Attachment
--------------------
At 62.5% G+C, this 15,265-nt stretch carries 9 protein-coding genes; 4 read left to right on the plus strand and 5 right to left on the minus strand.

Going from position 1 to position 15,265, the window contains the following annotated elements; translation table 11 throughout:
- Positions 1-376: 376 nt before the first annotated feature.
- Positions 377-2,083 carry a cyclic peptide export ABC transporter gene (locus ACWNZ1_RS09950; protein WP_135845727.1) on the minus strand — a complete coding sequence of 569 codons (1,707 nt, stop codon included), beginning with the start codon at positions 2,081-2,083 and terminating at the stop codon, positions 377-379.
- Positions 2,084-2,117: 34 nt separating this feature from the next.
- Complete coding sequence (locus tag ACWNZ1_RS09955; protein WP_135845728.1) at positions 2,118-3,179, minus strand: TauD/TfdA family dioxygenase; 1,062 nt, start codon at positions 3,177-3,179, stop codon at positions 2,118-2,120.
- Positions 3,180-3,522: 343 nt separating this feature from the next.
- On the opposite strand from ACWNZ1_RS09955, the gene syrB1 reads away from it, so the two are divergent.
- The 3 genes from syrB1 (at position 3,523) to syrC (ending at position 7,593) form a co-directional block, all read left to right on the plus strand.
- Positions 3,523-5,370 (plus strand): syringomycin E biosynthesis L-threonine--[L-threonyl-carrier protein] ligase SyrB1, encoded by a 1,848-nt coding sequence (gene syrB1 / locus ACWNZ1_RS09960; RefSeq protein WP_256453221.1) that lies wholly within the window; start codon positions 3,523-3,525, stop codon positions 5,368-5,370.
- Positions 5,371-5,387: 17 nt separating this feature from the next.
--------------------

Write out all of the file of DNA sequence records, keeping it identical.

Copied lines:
At 62.5% G+C, this 15,265-nt stretch carries 9 protein-coding genes; 4 read left to right on the plus strand and 5 right to left on the minus strand.

Going from position 1 to position 15,265, the window contains the following annotated elements; translation table 11 throughout:
- Positions 1-376: 376 nt before the first annotated feature.
- Positions 377-2,083 carry a cyclic peptide export ABC transporter gene (locus ACWNZ1_RS09950; protein WP_135845727.1) on the minus strand — a complete coding sequence of 569 codons (1,707 nt, stop codon included), beginning with the start codon at positions 2,081-2,083 and terminating at the stop codon, positions 377-379.
- Positions 2,084-2,117: 34 nt separating this feature from the next.
- Complete coding sequence (locus tag ACWNZ1_RS09955; protein WP_135845728.1) at positions 2,118-3,179, minus strand: TauD/TfdA family dioxygenase; 1,062 nt, start codon at positions 3,177-3,179, stop codon at positions 2,118-2,120.
- Positions 3,180-3,522: 343 nt separating this feature from the next.
- On the opposite strand from ACWNZ1_RS09955, the gene syrB1 reads away from it, so the two are divergent.
- The 3 genes from syrB1 (at position 3,523) to syrC (ending at position 7,593) form a co-directional block, all read left to right on the plus strand.
- Positions 3,523-5,370 (plus strand): syringomycin E biosynthesis L-threonine--[L-threonyl-carrier protein] ligase SyrB1, encoded by a 1,848-nt coding sequence (gene syrB1 / locus ACWNZ1_RS09960; RefSeq protein WP_256453221.1) that lies wholly within the window; start codon positions 3,523-3,525, stop codon positions 5,368-5,370.
- Positions 5,371-5,387: 17 nt separating this feature from the next.